It was pleasing to see a top athlete for once behaveing in such a mature grown up way. Much more effective in winning than throwing a tant. Well done Lewis!

  10. 3 things occur to me.

    1) I don’t think other than by retiring Alonso can quit McLaren – those contracts are pretty watertight. McLaren would have to fire him.

    2) I read it as Alonso getting a penalty for doing something wrong, and McLaren are getting a penalty for not admitting that Alonso did something wrong.

    3) One pro-Alonso point, there isn’t 2 way radio in the cars. If the engineer was holding open the channel to do the countdown then maybe Alonso was unable to interrupt?

  11. Oh yes, amidst all the chaos, it was also announced sometime last night that Fisi will drop 5 places on the grid, as a result of blocking Yamamoto in Q1.

    But if THIS merited 5 places, surely Alonso’s punishment should be heavier?


    1) He can leave if he wants to. At this point, I think Ron wouldn’t mind letting him go.
    2) I agree with you here completely.
    3) Yup, you’re right. But why were McLaren stupid enough not to be able to control that circumstance? Why does someone who isn’t on the same page as the others allowed access to the radio?

  12. I am just glad to see Alonso being shown for what he is….didnt he say he was checking they put the correct tyres on the car. His dirty tricks finally punished in the lying cheating team. I could see Hamilton leave Mcclaren next year, leaving Alonso there. Hamilton deserves better from a team. Alonso does not deserve to have equalled the great Senna’s 3 championships.

  13. On Journeyer’s point, both Alonso and Fisichella spoiled one driver’s lap, and both were put back five places on the grid. Sounds fair to me.

  14. But one was deliberate, and one wasn’t. It’s all about the circumstance. As an example, when someone murders someone else, they don’t just all get the same penalty. Factors like if it was premeditated or not make big differences in jail time.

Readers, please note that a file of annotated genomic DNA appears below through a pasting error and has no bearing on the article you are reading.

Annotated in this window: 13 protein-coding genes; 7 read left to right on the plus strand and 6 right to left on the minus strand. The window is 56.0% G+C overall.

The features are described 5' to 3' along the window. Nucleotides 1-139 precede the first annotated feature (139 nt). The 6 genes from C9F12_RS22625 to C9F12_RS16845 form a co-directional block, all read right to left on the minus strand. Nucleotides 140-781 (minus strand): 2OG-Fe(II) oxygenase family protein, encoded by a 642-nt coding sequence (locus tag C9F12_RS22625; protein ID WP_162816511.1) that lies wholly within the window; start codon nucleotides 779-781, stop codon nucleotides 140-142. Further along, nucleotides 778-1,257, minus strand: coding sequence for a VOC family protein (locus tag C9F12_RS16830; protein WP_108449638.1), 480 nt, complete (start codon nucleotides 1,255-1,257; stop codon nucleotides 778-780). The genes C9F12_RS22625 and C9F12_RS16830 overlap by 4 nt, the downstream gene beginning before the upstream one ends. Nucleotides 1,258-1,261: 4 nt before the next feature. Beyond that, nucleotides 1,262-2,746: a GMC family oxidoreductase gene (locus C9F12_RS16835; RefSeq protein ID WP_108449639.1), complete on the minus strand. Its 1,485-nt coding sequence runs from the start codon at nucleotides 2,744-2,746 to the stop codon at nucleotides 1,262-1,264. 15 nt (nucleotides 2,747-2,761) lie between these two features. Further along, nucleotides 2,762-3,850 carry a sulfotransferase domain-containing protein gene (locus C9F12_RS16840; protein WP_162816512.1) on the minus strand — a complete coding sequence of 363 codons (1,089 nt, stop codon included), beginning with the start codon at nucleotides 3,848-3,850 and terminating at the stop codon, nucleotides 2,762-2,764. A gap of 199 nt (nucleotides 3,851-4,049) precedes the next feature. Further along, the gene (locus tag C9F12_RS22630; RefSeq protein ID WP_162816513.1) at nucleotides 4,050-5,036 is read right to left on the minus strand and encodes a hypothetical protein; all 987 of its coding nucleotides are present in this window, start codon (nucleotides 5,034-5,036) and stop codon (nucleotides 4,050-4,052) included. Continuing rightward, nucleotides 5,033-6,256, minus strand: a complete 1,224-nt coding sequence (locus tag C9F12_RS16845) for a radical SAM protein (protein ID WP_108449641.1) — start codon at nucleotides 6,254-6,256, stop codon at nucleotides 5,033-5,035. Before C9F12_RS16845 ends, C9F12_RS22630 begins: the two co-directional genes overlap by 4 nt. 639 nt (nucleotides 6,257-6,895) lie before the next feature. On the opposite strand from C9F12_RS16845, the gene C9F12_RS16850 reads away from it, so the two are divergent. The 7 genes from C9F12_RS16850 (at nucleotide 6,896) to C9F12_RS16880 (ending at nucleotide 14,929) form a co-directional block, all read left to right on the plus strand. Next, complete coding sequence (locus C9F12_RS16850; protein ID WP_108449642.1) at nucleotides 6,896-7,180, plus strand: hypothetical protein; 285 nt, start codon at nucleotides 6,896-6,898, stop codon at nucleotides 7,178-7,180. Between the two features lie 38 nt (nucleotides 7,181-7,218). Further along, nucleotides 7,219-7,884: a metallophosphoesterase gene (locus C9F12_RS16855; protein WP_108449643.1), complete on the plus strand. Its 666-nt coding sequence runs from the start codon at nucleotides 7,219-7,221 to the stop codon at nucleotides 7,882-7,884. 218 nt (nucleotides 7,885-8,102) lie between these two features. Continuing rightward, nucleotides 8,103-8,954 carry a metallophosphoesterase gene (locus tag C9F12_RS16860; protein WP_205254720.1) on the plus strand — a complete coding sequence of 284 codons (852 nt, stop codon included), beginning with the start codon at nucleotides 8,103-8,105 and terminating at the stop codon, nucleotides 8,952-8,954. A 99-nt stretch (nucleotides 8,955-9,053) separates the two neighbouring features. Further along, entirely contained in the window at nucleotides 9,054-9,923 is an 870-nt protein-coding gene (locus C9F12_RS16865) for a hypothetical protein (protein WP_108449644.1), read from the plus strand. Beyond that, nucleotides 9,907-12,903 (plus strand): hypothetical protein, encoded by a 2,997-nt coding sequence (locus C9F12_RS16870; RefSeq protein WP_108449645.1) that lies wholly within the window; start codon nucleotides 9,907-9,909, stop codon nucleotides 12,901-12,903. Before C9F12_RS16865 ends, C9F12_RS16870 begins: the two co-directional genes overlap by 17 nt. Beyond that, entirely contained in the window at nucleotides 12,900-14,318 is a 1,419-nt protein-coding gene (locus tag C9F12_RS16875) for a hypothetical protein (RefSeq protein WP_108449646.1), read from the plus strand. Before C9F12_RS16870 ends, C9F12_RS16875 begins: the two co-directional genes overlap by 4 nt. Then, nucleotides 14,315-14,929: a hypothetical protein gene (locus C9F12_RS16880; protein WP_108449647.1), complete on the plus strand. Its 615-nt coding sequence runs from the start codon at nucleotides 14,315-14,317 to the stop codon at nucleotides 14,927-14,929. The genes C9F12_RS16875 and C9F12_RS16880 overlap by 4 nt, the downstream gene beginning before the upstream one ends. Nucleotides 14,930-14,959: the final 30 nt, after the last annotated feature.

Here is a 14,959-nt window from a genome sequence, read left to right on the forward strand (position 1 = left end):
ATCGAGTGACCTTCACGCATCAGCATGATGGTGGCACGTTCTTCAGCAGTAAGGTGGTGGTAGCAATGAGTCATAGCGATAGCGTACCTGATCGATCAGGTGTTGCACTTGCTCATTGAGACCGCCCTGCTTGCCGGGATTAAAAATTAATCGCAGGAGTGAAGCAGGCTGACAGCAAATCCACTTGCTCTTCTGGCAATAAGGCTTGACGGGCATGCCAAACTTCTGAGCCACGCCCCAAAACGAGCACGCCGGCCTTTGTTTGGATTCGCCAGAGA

So I do think Journeyer has a point.

  15. Didn’t F1 get rid of “ONE HOT LAP” qualifying 2 or 3 years ago? There are 15 minutes in the session in which to make one’s best lap. The FIA got rid of it but the mentality is still with the teams. There are other ways to qualify without all this fuel/tyre/driver order strategy. I have no sympathy for Hamilton at all, he broke the team order in the first place and so what if Alonso is on the pole, starting from 2nd is not a bad thing. And what or who caused the FIA to get involved with team “strategy”?

    And what about Fisichella “balking” Yamamoto? Gimme a break, this is the heavy hand of the FIA out of control.

    Have we had a race this year WITHOUT the FIA intervening somehow? THEY are the ones besmerching the ‘sport’ !!!

  16. Well that is a good point. If you look at the video the only men over the wall who look “surprised” are those not wearing headsets. The men wearing headsets are calm as if they are aware of whatever is going on. I do find it fishy that there was a man counting down the pit stop prior and not one in this one. He can clearly see the tires by the stripe though they did not appear to be scrubbed. I think it all went wrong but in the end…..Lewis was at fault too…so the team losing points makes sense form that aspect but to not punish both drivers does not due to cause and effect.

    Since it occurred within a “team” I do not think the stewards should have even gotten involved.

  17. Cheats should never prosper.
    Grow Up Alonso!!!!
    Well done Hamilton for holding it altogether and acting in a mature nature.
    You Deserve the win.

  18. Gimme a friggin’ break. Hamilton didn’t violate sporting regs, Alonso did. That’s where it’s fair. And remember, they may both drive the same color cars, and wear the same color driving suite, but your teammate, in racing, is your first competitor. You have supposedly equal cars. If he’s faster than you, you can’t blame the car, so in reality, racing drivers have no teammates. Should Hamilton have let Alonso by? Maybe, hell probably. BFD, that’s team politics and Dennis should have sorted that out in the team trailer. Should Alonso have held up Hamilton? Of course not, and that sporting regs, so the FIA got involved. That was a clear case of Alonso saying “I’m the reigning world Champ, there’s no way in hell I’m going to let a rookie challenge me.” Fortunately for us, the Rookie is doing a pretty darned good job of spanking the reigning world champ. Equal cars, unequal drivers.

  19. I got a heart attack due to being laughing half an hour yesterday seeing poor Lewis Hamilton (Dennis’ Baby) stack in the pebbles.

    Still laughing